As for lighting, mostly we use a combination of daylight and artificial light in the most simple way. Our studio space is indoors in a room with florescent overhead lights, but it’s right by a large window. By combining the two types of light, we don’t have to use a flash and it eliminates hard shadows.
Of course this doesn’t eliminate all shadows, but it does pretty well. We’ve seen plans for a shadow box some people have used to photograph dollhouse miniatures, using professional studio lighting. Maybe someday we’ll try that. But for a simple photo set-up, this is serving us well.
Getting in focus
Getting very small miniatures in focus with a digital camera was also a major challenge. We’ve actually upgraded our camera from a mid-line Olympus to a Canon Power Shot with a macro function, which helps. But before we got the new camera, we learned a couple of tricks.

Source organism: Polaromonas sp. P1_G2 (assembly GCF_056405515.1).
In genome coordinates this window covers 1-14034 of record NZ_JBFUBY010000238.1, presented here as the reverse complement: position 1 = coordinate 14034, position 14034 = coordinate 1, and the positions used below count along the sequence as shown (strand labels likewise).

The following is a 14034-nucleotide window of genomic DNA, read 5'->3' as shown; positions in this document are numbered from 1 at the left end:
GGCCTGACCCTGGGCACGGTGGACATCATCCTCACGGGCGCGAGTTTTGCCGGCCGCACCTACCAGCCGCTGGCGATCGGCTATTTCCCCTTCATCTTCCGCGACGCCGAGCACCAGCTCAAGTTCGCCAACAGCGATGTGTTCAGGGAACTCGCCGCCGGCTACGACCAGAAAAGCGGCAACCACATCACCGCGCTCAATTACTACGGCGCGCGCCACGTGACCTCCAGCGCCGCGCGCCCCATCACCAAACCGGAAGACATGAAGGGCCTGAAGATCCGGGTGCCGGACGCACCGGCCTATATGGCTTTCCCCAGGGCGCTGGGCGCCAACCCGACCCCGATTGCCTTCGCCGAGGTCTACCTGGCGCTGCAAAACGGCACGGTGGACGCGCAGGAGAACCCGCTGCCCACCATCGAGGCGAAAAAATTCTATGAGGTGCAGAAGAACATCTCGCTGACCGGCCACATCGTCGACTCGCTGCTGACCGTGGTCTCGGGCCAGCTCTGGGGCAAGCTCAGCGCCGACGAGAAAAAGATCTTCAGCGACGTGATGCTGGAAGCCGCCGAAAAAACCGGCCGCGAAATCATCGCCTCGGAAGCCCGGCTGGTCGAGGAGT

One thing we discovered is that the mid-range digital camera sometimes had trouble deciding where to focus when the item was very small. We found we could often trick the auto-focus by placing a bunch of silk flowers next to the piece (on their side, so the blooms were part of the photo). By including some of the flowers in the photo, very often the miniature would photograph clearly.
The other thing we learned was to avoid the temptation to get in too close. When something small doesn’t seem to want to come into focus, the natural inclination is to just zoom closer. But with the automatic functions of most mid-line digital cameras what you generally get is a great big fuzzy photo.